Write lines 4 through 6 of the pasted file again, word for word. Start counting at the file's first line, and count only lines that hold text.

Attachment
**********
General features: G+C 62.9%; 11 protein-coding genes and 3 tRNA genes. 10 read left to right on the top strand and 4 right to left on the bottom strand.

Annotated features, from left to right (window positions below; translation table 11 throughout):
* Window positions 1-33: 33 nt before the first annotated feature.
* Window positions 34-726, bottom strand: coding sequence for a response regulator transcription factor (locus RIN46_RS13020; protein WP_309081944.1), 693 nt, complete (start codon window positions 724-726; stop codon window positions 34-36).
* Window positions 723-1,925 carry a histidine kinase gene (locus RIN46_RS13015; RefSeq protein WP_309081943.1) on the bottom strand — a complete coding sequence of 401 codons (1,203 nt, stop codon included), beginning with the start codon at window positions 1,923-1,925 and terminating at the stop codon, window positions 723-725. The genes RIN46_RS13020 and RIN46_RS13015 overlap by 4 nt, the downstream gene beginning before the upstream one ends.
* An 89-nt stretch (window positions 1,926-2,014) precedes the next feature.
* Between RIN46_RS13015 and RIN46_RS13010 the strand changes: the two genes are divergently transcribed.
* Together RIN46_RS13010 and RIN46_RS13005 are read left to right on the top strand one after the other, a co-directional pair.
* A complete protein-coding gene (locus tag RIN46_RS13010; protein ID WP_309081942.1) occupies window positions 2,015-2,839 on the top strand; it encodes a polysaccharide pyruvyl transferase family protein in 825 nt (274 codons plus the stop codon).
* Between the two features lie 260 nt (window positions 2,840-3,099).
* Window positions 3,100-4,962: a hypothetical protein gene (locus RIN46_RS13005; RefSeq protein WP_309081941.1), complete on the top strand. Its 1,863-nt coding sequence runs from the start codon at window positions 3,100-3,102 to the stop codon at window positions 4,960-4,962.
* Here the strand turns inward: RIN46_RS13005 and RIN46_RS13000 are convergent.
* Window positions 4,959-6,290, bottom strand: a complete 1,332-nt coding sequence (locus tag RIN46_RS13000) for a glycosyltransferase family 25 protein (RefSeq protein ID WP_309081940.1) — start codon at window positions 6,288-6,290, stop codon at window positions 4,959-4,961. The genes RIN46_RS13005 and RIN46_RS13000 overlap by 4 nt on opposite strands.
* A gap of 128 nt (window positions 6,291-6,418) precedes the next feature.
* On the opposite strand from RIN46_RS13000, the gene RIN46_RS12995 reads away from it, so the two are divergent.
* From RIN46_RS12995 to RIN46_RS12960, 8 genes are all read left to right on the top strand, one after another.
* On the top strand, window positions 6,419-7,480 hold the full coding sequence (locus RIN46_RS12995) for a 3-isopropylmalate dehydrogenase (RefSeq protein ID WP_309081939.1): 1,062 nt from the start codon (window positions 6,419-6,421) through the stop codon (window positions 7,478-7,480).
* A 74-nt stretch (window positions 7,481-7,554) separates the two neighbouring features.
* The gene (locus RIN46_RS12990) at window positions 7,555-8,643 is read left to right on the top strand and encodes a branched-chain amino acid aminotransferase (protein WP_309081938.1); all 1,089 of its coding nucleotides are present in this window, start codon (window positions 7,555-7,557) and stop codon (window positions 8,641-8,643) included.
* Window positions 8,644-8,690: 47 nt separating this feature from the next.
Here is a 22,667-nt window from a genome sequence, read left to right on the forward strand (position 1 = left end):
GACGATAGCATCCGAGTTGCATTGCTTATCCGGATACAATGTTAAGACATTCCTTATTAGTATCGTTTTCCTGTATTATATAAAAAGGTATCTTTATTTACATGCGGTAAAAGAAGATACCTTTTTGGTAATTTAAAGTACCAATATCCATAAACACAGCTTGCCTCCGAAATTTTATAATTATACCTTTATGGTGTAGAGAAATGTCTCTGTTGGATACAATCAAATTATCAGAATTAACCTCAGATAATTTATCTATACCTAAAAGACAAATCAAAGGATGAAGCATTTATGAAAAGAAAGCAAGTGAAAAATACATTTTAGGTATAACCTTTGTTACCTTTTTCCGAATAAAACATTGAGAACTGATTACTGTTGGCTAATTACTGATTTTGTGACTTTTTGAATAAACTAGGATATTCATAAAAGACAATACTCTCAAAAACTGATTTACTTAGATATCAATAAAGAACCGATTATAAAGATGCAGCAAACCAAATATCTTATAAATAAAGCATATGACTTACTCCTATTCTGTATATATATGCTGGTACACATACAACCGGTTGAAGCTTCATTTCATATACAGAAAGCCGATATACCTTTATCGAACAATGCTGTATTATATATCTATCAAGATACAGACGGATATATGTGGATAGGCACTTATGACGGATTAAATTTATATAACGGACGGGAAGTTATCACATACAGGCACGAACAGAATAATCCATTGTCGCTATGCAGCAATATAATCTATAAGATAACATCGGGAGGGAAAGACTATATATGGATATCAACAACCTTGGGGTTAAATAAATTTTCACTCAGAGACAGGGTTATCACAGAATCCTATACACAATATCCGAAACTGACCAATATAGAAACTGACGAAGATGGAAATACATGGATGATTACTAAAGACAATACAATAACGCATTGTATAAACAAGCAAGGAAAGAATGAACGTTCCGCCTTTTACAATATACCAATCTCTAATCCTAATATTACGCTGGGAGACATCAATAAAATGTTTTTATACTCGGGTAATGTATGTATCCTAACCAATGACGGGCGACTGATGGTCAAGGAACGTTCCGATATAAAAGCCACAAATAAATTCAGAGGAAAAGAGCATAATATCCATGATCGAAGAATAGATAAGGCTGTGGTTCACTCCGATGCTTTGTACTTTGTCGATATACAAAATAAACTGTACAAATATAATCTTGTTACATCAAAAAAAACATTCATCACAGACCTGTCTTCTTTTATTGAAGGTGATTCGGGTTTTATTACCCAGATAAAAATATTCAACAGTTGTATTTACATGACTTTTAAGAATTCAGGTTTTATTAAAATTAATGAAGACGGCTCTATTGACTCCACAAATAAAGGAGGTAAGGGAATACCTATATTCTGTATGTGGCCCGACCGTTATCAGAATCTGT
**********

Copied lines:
* Window positions 34-726, bottom strand: coding sequence for a response regulator transcription factor (locus RIN46_RS13020; protein WP_309081944.1), 693 nt, complete (start codon window positions 724-726; stop codon window positions 34-36).
* Window positions 723-1,925 carry a histidine kinase gene (locus RIN46_RS13015; RefSeq protein WP_309081943.1) on the bottom strand — a complete coding sequence of 401 codons (1,203 nt, stop codon included), beginning with the start codon at window positions 1,923-1,925 and terminating at the stop codon, window positions 723-725. The genes RIN46_RS13020 and RIN46_RS13015 overlap by 4 nt, the downstream gene beginning before the upstream one ends.
* An 89-nt stretch (window positions 1,926-2,014) precedes the next feature.